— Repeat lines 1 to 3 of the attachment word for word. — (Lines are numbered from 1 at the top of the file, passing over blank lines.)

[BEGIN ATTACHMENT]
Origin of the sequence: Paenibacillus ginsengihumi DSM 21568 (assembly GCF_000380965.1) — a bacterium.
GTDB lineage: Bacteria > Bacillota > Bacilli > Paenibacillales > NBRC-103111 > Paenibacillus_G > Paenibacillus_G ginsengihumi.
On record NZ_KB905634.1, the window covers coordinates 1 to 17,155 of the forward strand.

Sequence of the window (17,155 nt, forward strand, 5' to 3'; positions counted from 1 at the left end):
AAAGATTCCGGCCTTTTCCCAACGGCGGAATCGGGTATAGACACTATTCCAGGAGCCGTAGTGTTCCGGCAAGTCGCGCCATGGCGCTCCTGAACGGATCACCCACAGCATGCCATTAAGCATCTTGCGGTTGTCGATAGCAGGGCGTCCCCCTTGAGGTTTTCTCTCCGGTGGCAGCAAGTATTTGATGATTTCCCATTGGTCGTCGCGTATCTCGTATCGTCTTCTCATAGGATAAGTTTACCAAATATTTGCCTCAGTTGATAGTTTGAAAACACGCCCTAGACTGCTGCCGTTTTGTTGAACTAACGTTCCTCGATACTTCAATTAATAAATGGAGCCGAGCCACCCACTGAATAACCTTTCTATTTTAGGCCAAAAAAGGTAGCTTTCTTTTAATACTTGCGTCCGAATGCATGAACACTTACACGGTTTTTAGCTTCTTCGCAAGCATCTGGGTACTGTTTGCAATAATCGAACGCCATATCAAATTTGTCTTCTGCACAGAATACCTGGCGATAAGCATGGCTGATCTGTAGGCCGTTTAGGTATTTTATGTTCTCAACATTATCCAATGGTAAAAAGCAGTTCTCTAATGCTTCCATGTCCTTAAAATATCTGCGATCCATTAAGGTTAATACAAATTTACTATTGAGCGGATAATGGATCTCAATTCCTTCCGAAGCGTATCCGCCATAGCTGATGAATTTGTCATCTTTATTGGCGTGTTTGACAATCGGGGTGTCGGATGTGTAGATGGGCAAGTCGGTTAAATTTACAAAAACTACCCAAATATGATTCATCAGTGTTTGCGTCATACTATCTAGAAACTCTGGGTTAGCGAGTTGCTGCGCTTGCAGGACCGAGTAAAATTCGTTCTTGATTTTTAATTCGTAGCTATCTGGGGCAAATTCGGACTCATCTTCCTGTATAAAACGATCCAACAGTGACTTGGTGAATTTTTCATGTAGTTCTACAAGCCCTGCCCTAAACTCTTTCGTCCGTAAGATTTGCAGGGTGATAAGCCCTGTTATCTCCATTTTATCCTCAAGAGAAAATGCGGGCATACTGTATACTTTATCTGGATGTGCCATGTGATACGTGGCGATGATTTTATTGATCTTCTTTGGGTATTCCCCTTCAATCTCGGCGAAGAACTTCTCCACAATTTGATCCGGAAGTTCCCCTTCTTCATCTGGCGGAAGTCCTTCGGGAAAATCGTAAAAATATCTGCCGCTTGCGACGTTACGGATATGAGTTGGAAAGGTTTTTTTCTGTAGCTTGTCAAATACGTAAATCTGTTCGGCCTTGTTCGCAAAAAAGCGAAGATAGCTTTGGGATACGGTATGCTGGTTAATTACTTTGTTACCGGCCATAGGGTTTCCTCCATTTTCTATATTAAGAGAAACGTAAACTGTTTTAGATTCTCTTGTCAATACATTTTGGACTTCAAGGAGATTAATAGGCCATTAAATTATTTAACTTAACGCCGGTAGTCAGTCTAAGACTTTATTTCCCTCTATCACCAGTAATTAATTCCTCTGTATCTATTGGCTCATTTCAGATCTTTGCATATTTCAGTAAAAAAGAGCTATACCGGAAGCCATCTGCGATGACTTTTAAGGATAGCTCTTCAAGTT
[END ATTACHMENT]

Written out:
Origin of the sequence: Paenibacillus ginsengihumi DSM 21568 (assembly GCF_000380965.1) — a bacterium.
GTDB lineage: Bacteria > Bacillota > Bacilli > Paenibacillales > NBRC-103111 > Paenibacillus_G > Paenibacillus_G ginsengihumi.
On record NZ_KB905634.1, the window covers coordinates 1 to 17,155 of the forward strand.